5. As a corollary to that, do not forget: this is class war. The tories are using the deficit as cover to hit our communities and hit them hard. This is a concerted bid to destroy the public sphere in whatever ways they can. The attacks on the NHS, the academies acceleration and the universities show us this. Do not be deceived: they are attacking us and if we do not resist now, our ability to withstand attacks in future will be weakened too. This is capitalism: continual class war, waged by the haves against the have nots and the have lesses. Only a fight back can halt their advances. Only socialism can end the war.

Sunday, 12 June 2011

Unanswered Questions of Some Importance

I didn't get to watch AWOBMOLG live this week so I didn't liveblog it. Might well post a review when I've got a bit more time though. However, never mind all that now because Who finished last week and I have Some Questions.

Here we go...

  1. What is the Myth Corporation?

  2. Why aren't there any ducks in the pond?

  3. Is Melody really River?

  4. Is the girl in the suit Melody?

  5. Who shot the Doctor?

  6. Who do the Silent work for?

  7. What's the point of the Headless Monks?

  8. What does 'Silence will fall' actually mean?

  9. Just who is fighting this 'eternal war'?

  10. How are the Cybermen involved?

  11. Didn't the Doctor go back to see young Amy at the end of the Eleventh Hour? What happened there then?

  12. Why doesn't Amy remember the Daleks?

  13. Why did the TARDIS explode in the first place?

  14. Where can I get the exciting dum-dum-dum dum-dum-de-dum incidental music?

Other stuff may come up in time.

Monday, 30 May 2011

AWOBMOLG: Perhaps not doomed, but probably pointless, liveblog 2

Since last week's liveblog worked OK, I'm going to give it another go tonight. I'm quite looking forward to a critique of the idea of an ecosystem, personally.

21:03 Interesting start - mainly for the wonderful archival footage Curtis always finds.

21:03 Will this lead on to a criticism of the ideas of neural networking?

21:05 Ecosystems are definitely not my area of expertise, but it is interesting to compare the idea of equilibrium to Darwin's understanding of a war for survival, constantly being waged and with huge, geometrical, losses for each species.

21:07 It seems that Forrester is attempting to capture the very dynamics that Curtis is concerned with illuminating.

21:07 Ah, except that he seems to be positing a universal law not just of systems but of the existence of systems. This seems on the face of it to be a bit of a stretch.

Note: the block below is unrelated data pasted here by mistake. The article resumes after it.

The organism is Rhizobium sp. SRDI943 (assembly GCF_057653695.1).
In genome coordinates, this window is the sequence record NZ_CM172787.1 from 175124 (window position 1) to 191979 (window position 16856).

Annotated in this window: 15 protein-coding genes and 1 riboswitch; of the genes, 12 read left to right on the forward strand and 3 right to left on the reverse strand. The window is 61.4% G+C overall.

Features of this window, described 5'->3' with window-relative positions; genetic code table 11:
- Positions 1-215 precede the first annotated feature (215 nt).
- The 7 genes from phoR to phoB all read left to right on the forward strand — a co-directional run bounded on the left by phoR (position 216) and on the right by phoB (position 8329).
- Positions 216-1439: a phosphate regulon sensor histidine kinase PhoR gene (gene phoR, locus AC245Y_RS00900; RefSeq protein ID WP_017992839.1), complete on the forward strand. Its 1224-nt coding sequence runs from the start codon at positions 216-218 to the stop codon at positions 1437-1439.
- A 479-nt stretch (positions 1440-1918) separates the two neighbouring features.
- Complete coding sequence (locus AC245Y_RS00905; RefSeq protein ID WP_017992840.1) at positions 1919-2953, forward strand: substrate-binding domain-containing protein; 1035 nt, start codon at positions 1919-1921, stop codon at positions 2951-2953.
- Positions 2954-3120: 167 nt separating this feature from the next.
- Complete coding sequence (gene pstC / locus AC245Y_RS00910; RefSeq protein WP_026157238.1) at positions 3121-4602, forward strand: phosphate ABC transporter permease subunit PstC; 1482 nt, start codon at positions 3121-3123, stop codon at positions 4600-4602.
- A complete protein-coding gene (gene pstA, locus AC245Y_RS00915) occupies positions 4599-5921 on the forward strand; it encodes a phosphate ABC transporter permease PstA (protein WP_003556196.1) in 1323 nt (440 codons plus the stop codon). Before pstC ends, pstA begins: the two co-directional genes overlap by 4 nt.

21:10 This is giving me the urge to re-read some of that Churchland stuff I was bored rigid by 10 years ago... (url added)

21:14 I like the way Curtis always assumes that his audience is capable of understanding science without explaining it in breathless Brian Cox-stuff.

21:16 Yay for Buckminster-Fuller! Will there be a mention of C60, I wonder?

21:18 He's right about 'spaceship Earth' in some fundamental respects of course.

21:19 Oh, is that what Clarke was on about in his godsawful Rama series? Rama linky added.

21:21 Hm, an old hippy friend told me that I was born too late and I should've been a student in the 60s. He may have been right, though since (cheers, hindsight!) it was doomed maybe it's better that I wasn't.

21:25 How awesome is this? Video windows, mice and everything! This reminds me of a TED talk - I'll see if I can find it...

21:30 I'll look for it later - distracted from doc now!

21:31 Just think about the maths required for that model - incredible. Humans are wonderful.

21:37 Initial thought on the ecosystem as natural Toryism - if you've not read Richard Seymour's The Liberal Defence of Murder, I recommend you get hold of it - imperialism is subsumed into ideas far more frequently than it often appears on the surface...

21:43 I remember at school being told that this was how nature worked - natural systems that balnce over time. David Attenborough's Life on Earth is a good antidote to this.

21:48 Looking at the Twitter feed, what a lot of people seem to be forgetting is that Curtis likes to present a thesis. He may not be correct in all his assertions, but he is doing what no other mainstream documentarists are doing at the moment - presenting an intellectual argument as an intellectual argument and forcing you to engage with his ideas. His continual insistence on exposing the narratives elites and other influential groups tell themselves and the world rather than showing his own views or asserting a truth (other than that the universe is stranger than you expect) is what makes him remarkable.

21:52 *cough* NED *cough*

21:53 Also, vets often put holes into ruminants' stomachs - when you've got 4 stomachs there's lots of stuff to go wrong. Not as weird as it looks.